- Legitimizes and enhances professionalism in the field.
For Employment Support Professionals, CESP™ certification:
- Increases your marketing edge with employers and businesses
- Assures the public and consumers of your commitment to best practices
- Validates your commitment to ethical and safety standards
What is professional certification?
ESPCC developed the Certified Employment Support Professional™ (CESP™) certification program to set a standard of knowledge and distinguish employment support professionals who have shown they have the skill and competence to perform the requirements of the job.
According to the Institute for Credentialing Excellence (ICE), the trade association for the professional certification industry, certification is the voluntary process by which a non-governmental entity grants a time–limited recognition and use of a credential to an individual after verifying that he or she has met predetermined and standardized criteria. It is the vehicle that a profession or occupation uses to differentiate among its members, using standards, sometimes developed through a consensus-driven process, based on existing legal and psychometric requirements.
In simpler terms, a certifying agency, ESPCC grants a credential to an individual who has demonstrated, by passing an exam, they have the knowledge and skill required to perform the job of an employment support professional.
How are certification and training programs different?
Professional certification is different than a training or educational program. Training programs offer a certificate of attendance when an individual completes the coursework, but they do not give a credential. ESPCC used a nationally recognized process to define the roles and responsibilities of the employment support professional and awards a credential after the individual passes an exam to demonstrate their competence
Training programs focus on providing information and education to enable students to master the curriculum of a specific career field. Certification programs provide the third party, objective testing to validate that individuals take the national exam are competent to pass an examination on nationally accepted professional competency standards.
Training programs typically offer a certificate of attendance or certificate of completion when an individual completes the coursework, but they do not give a credential. Training programs may require individuals to pass an exam on the training content but the exam is not based on national standardized competencies and is not administered by an independent professional organization as is required of nationally accredited certification programs. A training certificate demonstrates that at a single point in time the individual completed a course. It does not necessarily show that they have the skills and knowledge to perform all of the requirements of a particular job as demonstrated by nationally accredited certification examinations.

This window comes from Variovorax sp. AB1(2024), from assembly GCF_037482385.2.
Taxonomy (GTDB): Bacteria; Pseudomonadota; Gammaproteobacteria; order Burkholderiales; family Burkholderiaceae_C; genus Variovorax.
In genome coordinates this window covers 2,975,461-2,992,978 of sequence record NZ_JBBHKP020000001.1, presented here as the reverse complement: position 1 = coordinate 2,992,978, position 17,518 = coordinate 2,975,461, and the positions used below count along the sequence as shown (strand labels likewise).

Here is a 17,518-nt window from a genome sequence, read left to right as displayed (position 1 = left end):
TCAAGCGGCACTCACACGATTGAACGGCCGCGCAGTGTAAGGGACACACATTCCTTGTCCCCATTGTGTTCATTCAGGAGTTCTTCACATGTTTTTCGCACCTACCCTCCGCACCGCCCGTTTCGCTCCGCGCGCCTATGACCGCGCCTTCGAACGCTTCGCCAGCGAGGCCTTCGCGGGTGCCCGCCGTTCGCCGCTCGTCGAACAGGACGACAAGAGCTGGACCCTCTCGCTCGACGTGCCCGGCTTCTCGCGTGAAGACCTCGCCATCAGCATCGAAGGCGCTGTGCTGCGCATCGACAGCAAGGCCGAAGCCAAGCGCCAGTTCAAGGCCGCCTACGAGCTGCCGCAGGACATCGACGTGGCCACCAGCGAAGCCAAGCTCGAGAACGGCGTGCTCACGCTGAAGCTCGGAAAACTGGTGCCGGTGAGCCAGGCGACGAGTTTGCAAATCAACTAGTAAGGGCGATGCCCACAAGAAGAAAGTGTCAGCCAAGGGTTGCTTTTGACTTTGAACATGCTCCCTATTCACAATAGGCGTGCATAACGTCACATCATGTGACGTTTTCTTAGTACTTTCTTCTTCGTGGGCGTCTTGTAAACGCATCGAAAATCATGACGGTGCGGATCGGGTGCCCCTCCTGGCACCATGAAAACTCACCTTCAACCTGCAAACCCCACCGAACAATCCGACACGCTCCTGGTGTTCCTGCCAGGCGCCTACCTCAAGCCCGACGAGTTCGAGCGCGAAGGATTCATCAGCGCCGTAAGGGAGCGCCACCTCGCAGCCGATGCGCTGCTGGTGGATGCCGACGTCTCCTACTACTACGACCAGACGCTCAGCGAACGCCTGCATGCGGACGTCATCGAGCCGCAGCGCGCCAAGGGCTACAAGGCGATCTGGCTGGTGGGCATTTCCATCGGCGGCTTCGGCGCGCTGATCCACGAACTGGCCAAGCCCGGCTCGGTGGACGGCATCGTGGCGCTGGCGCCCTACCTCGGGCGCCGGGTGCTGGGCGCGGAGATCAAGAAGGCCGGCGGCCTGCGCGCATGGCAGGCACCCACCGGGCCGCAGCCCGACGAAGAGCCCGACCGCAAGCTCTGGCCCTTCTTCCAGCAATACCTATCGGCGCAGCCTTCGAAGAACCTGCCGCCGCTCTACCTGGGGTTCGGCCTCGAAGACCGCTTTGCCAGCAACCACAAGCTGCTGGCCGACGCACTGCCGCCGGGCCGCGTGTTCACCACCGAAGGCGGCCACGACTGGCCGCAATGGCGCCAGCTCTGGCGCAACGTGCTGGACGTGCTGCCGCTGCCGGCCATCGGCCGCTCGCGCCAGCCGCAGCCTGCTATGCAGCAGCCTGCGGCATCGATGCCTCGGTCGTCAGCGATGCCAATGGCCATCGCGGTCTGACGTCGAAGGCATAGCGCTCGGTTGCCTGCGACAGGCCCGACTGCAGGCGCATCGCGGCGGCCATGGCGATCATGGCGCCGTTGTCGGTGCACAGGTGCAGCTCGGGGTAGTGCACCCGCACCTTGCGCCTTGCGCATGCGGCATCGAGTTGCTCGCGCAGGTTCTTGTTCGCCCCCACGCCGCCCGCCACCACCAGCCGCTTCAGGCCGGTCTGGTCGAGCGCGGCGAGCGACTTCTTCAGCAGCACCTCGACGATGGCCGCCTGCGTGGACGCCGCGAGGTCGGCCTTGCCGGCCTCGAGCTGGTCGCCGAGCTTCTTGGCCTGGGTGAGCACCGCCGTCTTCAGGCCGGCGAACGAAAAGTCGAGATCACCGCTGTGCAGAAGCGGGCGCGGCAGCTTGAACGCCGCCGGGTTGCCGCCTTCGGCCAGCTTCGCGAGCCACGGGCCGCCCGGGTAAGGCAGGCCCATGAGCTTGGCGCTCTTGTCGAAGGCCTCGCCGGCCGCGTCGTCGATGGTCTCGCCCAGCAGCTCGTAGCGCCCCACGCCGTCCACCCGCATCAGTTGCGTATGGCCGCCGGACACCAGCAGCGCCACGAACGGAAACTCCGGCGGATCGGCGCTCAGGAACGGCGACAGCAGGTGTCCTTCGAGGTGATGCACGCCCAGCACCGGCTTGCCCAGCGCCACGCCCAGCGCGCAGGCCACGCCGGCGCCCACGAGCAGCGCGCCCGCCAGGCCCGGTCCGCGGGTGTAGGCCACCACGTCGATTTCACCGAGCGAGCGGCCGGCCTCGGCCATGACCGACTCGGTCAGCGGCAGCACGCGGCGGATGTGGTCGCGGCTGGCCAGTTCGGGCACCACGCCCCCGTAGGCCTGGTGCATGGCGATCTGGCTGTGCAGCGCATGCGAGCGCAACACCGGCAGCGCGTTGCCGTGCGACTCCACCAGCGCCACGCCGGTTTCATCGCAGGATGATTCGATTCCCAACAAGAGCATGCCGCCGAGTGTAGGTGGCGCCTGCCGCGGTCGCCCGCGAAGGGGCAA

ESPCC recognizes that there are many valuable training programs that will prepare professionals to pass the ESPCC examination, however we do not endorse specific training programs.
How was the CESP™ exam developed?
In January 2011, ESPCC launched a role delineation study (RDS) as the first step towards developing a national certification program.
A representative panel of nine subject matter experts (SMEs) developed the RDS to correspond to the job content elements that are related to effective entry-level ESP performance. Established reference materials from the profession were used to identify 80 content elements grouped into content domains, sequenced in the order in which they are most typically performed.
Following a systematic and scientific process, the survey was created and then sent to employment professionals around the country. Upon completion of the study, the data was collected and analyzed. Means and standard deviations were computed for each of the content items. Combining the criticality and frequency means for each of the six content domains resulted in the basis for the exam content outline. The content outline was reviewed, revised (primarily by combining two of the domains for better balance), and finalized by a group of SMEs.
Following the approval of the content outline a diverse group of exam question writers were recruited and trained to submit questions for the exam. Questions were subsequently reviewed by additional SMEs before being assembled into an exam for a final quality check and review.
Following each administration of the exam, question statistics are calculated and reviewed along with candidate feedback to identify any concerns or areas for improvement. Inappropriate questions are removed from grading. Following this quality assurance step exam grading is finalized and score reports are issued to candidates.